Macomb County’s potholes are so big that they’re big news.
The county’s crumbling roads were featured in a news story published this past week by the Chicago Tribune, the Los Angeles Times and other papers across the nation.
The article focuses on the massive Mound Road potholes but it also mentioned other infrastructure disasters such as the Fraser sinkhole and the dozens of annual beach closings due to sewage in Lake St. Clair.
A local defense contractor quoted in the article said he worries about the impact barely passable roads are having on his plant, located along the Mound Road corridor.
“Then begins a tour full of swerves, bumps and sudden stops,” wrote Chicago Tribune reporter Noah Bierman. “Asphalt crews are everywhere, spreading temporary fill into holes as fast as they can in a sort of never-ending whack-a-mole game. (Factory owner Mike) Brzoska points out the old ‘rebar’ jutting from the crumbling roadway and the cracks between holes that lead to other cracks.
“’What do you do with this?’” he says at a familiar ditch. “’This has been patched two weeks ago.’”
Another temporary fix
President Trump’s proposed infrastructure improvement plan probably won’t offer much help to fix this mess and County Executive Mark Hackel warns that a partial repair of Mound’s eight lanes, scheduled for this summer at a cost of nearly $12 million, represents only a stopgap measure. Those repairs may only last a few years.
Hackel told Crain’s Detroit Business over the weekend that rebuilding Mound from Eight Mile Road in Warren to Hall Road in Sterling Heights — a $25 million per-mile proposition — would eat up the county’s entire road budget for four years.
At a gathering of government and community leaders this morning, Hackel offered this bit of startling news: The county suffers from 805 miles of road lanes, plus 44 bridges, in poor condition and the price tag to repair it all stands at more than $1 billion.
How daunting is that? Consider this: If the auto fee increases and gas tax hikes that took effect last year to repair Michigan roads were funneled to Macomb, it would take nearly two years to fund all the county’s needs and the Legislature would have no new money left for the roads and freeways in Michigan’s other 82 counties.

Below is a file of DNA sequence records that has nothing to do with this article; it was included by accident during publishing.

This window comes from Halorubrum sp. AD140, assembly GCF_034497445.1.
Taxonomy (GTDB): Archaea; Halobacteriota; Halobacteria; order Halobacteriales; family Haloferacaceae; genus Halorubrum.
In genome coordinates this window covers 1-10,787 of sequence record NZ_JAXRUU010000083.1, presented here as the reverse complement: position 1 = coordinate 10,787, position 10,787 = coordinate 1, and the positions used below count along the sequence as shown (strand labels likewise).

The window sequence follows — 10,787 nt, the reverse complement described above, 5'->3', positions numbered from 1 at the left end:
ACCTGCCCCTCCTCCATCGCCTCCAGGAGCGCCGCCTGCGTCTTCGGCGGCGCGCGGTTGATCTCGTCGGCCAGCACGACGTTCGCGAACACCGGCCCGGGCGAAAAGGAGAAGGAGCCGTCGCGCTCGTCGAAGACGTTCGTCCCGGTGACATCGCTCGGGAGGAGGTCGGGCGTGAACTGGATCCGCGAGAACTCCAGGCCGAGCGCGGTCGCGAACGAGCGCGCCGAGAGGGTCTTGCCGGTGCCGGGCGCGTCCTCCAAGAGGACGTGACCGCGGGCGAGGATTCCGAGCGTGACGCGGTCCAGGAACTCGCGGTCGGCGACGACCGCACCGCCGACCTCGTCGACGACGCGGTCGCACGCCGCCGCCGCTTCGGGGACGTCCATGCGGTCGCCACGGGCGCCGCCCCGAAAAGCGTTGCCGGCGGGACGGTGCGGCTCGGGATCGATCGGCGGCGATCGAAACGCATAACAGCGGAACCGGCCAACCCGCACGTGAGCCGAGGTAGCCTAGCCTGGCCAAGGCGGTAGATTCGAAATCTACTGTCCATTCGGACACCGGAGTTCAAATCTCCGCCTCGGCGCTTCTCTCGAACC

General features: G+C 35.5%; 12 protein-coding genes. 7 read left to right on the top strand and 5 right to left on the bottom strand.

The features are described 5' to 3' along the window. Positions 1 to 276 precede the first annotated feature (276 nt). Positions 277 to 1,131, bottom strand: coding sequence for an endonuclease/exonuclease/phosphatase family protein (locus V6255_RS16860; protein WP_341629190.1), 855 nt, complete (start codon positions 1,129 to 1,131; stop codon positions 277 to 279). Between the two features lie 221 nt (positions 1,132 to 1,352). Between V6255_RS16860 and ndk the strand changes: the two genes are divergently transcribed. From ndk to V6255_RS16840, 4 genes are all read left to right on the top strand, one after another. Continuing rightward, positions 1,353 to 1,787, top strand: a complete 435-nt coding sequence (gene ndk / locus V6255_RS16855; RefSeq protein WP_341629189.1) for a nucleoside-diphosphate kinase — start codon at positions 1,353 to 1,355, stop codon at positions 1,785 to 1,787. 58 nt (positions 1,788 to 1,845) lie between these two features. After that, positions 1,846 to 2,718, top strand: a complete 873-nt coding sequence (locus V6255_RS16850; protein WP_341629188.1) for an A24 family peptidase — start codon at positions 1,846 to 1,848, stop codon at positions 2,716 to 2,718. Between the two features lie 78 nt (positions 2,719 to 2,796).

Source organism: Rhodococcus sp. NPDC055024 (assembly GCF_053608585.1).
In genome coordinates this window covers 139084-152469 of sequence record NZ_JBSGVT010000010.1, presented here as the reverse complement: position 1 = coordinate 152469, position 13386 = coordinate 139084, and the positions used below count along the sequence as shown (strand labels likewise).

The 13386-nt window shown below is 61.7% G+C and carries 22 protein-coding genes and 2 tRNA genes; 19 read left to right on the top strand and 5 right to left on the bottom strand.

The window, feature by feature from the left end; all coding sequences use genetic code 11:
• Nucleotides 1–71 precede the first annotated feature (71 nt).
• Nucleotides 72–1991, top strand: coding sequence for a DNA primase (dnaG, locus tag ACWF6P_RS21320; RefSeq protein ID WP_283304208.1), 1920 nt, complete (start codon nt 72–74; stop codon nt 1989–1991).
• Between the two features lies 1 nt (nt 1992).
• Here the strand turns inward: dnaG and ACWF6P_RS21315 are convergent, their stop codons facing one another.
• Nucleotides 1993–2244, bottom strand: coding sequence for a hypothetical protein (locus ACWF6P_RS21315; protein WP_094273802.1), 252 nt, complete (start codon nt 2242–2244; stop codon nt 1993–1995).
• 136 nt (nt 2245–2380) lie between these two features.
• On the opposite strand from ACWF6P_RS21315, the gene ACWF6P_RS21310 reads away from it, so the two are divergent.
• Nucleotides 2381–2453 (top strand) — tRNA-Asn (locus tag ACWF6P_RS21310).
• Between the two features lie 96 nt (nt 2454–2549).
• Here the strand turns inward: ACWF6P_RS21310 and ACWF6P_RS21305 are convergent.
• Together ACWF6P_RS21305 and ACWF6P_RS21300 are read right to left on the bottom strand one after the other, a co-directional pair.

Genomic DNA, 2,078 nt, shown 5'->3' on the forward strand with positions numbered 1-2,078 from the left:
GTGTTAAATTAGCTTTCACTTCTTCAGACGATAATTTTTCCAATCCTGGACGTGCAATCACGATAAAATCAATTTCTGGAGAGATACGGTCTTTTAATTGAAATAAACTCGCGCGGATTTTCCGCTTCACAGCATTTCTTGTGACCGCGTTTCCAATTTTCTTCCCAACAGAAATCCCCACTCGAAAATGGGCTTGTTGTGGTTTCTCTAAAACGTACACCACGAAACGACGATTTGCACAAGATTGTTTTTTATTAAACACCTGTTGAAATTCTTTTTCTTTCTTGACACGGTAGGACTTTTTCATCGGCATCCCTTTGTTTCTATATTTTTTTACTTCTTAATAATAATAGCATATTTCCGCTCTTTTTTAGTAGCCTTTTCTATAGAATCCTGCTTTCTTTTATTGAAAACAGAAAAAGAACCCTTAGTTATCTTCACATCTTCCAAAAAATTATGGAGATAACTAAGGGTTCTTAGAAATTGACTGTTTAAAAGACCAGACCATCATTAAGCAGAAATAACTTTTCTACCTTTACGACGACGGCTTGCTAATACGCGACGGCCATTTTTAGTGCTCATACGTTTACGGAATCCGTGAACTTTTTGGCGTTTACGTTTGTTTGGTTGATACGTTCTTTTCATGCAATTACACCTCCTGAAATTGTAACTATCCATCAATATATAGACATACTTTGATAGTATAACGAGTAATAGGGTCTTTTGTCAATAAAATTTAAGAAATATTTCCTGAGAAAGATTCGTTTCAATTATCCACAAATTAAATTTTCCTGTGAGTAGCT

Of course, no one expects that to happen. And there’s also this caveat: Those Macomb numbers only represent the disintegrating roads under the county’s jurisdiction. Hundreds of miles of local roads in need of reconstruction are not part of that total.
For example, Hackel unveiled a new interactive map, now available on the county website, that pinpoints the location of each trouble spot. Barely any of those targeted county roads and bridges are located in the southern tier of Macomb, between Eight Mile and 14 Mile.
That densely populated territory is mostly the responsibility of cities like Warren, Roseville, Eastpointe and St. Clair Shores that struggle each year to maintain a balanced budget.
A 25-pound chunk of concrete dislodged from the road
Meanwhile, Chad Livengood, a reporter for Crain’s, was taking photos of the Mound Road pothole debris a few days ago and he came across a 25-pound piece of concrete lying in the median near 15 Mile.
“The reason I was out on Mound Road photographing chunks of concrete is it’s actually one of the most economically important roads in the state. And yet, we’ve let it go to hell,” Livengood posted on Twitter.
An auto industry executive, Glenn Stevens, chimed in:
“Drove down Mound last Tuesday a.m. after visiting the grand opening of a new auto supplier tech (center) in Warren. Inside the facility was world class industry 4.0, a big part of Michigan’s future. What I experienced on Mound Road was 3rd world. Literally had a headache from it.”
Three years ago, the Legislature passed a road funding package that satisfied nearly no one. Beginning in 2017, the new law raised vehicle registration fees by 20 percent, the gas tax by 7.3 cents per gallon and the diesel tax by 11.3 cents. Those increases generate roughly $600 million in new annual revenue. In addition, lawmakers will gradually shift $600 million a year from the general fund budget to road projects. The overall boost will reach $1.2 billion by 2021.
When the scope of this year’s disastrous pothole season became apparent in February, the Legislature pitched in another $175 million, a 7 percent increase.
Yet, an infrastructure commission appointed by the governor said the 2015 package “would not be enough to revive and sustain the condition of Michigan’s roads, bridges, and transit over the long term, let alone prepare Michigan for the 21st century.” The report called for an additional $2.2 billion each year.
While lawmakers want motorists to believe they have put the pedal to the metal to fix the roads, the director of the Michigan Department of Transportation (MDOT) said in a November interview that the state is actually losing ground as the 2015 plan is phased in.
“It means we’re slowing the rate of deterioration,” said MDOT’s Kirk Steudle. “The projections still show that we aren’t turning the curve around, (the roads) are still going to degrade, they’re still going to continue to get worse. Just not as fast.”